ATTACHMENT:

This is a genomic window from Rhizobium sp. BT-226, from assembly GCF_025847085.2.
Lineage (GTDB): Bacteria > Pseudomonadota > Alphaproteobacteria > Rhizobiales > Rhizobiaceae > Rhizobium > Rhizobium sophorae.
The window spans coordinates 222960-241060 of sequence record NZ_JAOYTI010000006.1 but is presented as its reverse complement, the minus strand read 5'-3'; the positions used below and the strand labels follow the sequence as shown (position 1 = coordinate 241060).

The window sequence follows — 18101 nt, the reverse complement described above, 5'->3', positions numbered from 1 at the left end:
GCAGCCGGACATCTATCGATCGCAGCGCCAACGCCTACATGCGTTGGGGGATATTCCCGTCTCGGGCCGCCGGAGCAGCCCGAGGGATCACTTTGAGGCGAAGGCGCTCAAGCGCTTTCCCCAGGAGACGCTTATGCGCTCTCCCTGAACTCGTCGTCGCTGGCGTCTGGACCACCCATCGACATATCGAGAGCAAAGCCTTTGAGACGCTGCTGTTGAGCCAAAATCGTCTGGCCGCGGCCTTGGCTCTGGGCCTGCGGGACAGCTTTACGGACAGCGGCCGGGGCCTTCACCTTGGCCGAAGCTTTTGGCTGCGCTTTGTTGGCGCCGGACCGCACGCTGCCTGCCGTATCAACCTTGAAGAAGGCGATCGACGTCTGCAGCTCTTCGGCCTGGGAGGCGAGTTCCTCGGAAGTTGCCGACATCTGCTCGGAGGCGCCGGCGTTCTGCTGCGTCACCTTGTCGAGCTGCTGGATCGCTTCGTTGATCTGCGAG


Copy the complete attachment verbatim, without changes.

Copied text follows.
This is a genomic window from Rhizobium sp. BT-226, from assembly GCF_025847085.2.
Lineage (GTDB): Bacteria > Pseudomonadota > Alphaproteobacteria > Rhizobiales > Rhizobiaceae > Rhizobium > Rhizobium sophorae.
The window spans coordinates 222960-241060 of sequence record NZ_JAOYTI010000006.1 but is presented as its reverse complement, the minus strand read 5'-3'; the positions used below and the strand labels follow the sequence as shown (position 1 = coordinate 241060).

The window sequence follows — 18101 nt, the reverse complement described above, 5'->3', positions numbered from 1 at the left end:
GCAGCCGGACATCTATCGATCGCAGCGCCAACGCCTACATGCGTTGGGGGATATTCCCGTCTCGGGCCGCCGGAGCAGCCCGAGGGATCACTTTGAGGCGAAGGCGCTCAAGCGCTTTCCCCAGGAGACGCTTATGCGCTCTCCCTGAACTCGTCGTCGCTGGCGTCTGGACCACCCATCGACATATCGAGAGCAAAGCCTTTGAGACGCTGCTGTTGAGCCAAAATCGTCTGGCCGCGGCCTTGGCTCTGGGCCTGCGGGACAGCTTTACGGACAGCGGCCGGGGCCTTCACCTTGGCCGAAGCTTTTGGCTGCGCTTTGTTGGCGCCGGACCGCACGCTGCCTGCCGTATCAACCTTGAAGAAGGCGATCGACGTCTGCAGCTCTTCGGCCTGGGAGGCGAGTTCCTCGGAAGTTGCCGACATCTGCTCGGAGGCGCCGGCGTTCTGCTGCGTCACCTTGTCGAGCTGCTGGATCGCTTCGTTGATCTGCGAG